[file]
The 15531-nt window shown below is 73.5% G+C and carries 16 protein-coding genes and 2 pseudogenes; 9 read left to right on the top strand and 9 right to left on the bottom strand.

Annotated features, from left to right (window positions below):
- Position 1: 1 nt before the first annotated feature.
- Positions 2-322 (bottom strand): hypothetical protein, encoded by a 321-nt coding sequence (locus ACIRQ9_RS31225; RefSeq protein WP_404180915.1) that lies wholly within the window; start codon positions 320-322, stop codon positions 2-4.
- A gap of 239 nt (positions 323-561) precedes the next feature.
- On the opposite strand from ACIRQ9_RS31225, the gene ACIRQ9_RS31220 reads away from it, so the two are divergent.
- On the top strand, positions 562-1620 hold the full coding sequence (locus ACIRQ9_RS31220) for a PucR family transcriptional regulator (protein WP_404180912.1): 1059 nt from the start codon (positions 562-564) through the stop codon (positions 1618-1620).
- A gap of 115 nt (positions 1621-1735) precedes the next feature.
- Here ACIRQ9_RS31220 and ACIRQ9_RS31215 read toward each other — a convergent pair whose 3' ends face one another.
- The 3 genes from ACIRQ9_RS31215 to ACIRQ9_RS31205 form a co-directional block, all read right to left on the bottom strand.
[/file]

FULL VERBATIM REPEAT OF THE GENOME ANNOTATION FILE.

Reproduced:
The 15531-nt window shown below is 73.5% G+C and carries 16 protein-coding genes and 2 pseudogenes; 9 read left to right on the top strand and 9 right to left on the bottom strand.

Annotated features, from left to right (window positions below):
- Position 1: 1 nt before the first annotated feature.
- Positions 2-322 (bottom strand): hypothetical protein, encoded by a 321-nt coding sequence (locus ACIRQ9_RS31225; RefSeq protein WP_404180915.1) that lies wholly within the window; start codon positions 320-322, stop codon positions 2-4.
- A gap of 239 nt (positions 323-561) precedes the next feature.
- On the opposite strand from ACIRQ9_RS31225, the gene ACIRQ9_RS31220 reads away from it, so the two are divergent.
- On the top strand, positions 562-1620 hold the full coding sequence (locus ACIRQ9_RS31220) for a PucR family transcriptional regulator (protein WP_404180912.1): 1059 nt from the start codon (positions 562-564) through the stop codon (positions 1618-1620).
- A gap of 115 nt (positions 1621-1735) precedes the next feature.
- Here ACIRQ9_RS31220 and ACIRQ9_RS31215 read toward each other — a convergent pair whose 3' ends face one another.
- The 3 genes from ACIRQ9_RS31215 to ACIRQ9_RS31205 form a co-directional block, all read right to left on the bottom strand.